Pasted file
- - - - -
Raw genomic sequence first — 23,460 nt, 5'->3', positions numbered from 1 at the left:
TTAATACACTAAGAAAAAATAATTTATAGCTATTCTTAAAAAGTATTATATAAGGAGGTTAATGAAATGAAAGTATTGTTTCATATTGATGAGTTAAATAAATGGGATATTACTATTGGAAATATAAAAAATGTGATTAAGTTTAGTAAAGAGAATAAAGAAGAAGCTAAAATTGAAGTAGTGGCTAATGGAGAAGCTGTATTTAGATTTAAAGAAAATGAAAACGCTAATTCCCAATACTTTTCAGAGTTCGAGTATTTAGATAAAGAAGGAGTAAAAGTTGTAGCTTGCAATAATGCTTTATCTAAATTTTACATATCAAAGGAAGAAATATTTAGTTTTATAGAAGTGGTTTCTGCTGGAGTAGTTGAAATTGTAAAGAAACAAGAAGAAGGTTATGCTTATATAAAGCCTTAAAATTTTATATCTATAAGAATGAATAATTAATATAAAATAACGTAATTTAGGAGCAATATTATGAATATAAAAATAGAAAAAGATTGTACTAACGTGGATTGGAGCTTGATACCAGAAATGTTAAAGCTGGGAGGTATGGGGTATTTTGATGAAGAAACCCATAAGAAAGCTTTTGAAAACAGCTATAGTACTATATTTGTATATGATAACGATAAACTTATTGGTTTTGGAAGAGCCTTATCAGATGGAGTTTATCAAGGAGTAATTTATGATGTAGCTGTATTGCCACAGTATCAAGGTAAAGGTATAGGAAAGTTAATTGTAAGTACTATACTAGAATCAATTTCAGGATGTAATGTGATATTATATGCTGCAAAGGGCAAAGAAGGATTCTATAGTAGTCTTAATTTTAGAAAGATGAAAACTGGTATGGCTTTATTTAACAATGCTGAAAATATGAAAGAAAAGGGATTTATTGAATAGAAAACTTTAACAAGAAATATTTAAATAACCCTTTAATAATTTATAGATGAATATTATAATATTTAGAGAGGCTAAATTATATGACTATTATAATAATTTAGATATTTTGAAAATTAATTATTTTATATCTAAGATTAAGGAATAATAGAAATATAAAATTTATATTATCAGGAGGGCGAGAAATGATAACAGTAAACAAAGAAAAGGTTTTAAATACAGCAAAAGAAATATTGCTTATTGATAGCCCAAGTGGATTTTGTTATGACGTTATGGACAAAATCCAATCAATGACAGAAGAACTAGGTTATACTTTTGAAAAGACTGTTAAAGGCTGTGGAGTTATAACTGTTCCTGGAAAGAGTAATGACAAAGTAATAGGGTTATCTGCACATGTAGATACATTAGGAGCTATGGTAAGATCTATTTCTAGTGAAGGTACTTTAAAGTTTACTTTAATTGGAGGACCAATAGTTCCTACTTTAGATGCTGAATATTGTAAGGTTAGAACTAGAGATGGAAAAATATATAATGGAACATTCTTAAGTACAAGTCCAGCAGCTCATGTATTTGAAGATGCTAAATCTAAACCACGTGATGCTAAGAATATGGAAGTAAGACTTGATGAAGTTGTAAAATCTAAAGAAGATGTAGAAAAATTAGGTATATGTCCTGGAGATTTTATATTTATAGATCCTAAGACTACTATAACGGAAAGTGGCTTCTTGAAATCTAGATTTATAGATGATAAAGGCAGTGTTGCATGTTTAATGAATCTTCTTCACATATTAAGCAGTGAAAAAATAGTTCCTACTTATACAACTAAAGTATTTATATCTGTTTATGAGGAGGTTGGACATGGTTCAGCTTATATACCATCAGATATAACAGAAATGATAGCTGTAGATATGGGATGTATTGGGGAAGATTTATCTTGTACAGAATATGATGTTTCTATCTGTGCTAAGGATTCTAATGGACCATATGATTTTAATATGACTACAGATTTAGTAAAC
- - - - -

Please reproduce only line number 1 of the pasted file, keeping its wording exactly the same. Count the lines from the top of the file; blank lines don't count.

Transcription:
Raw genomic sequence first — 23,460 nt, 5'->3', positions numbered from 1 at the left: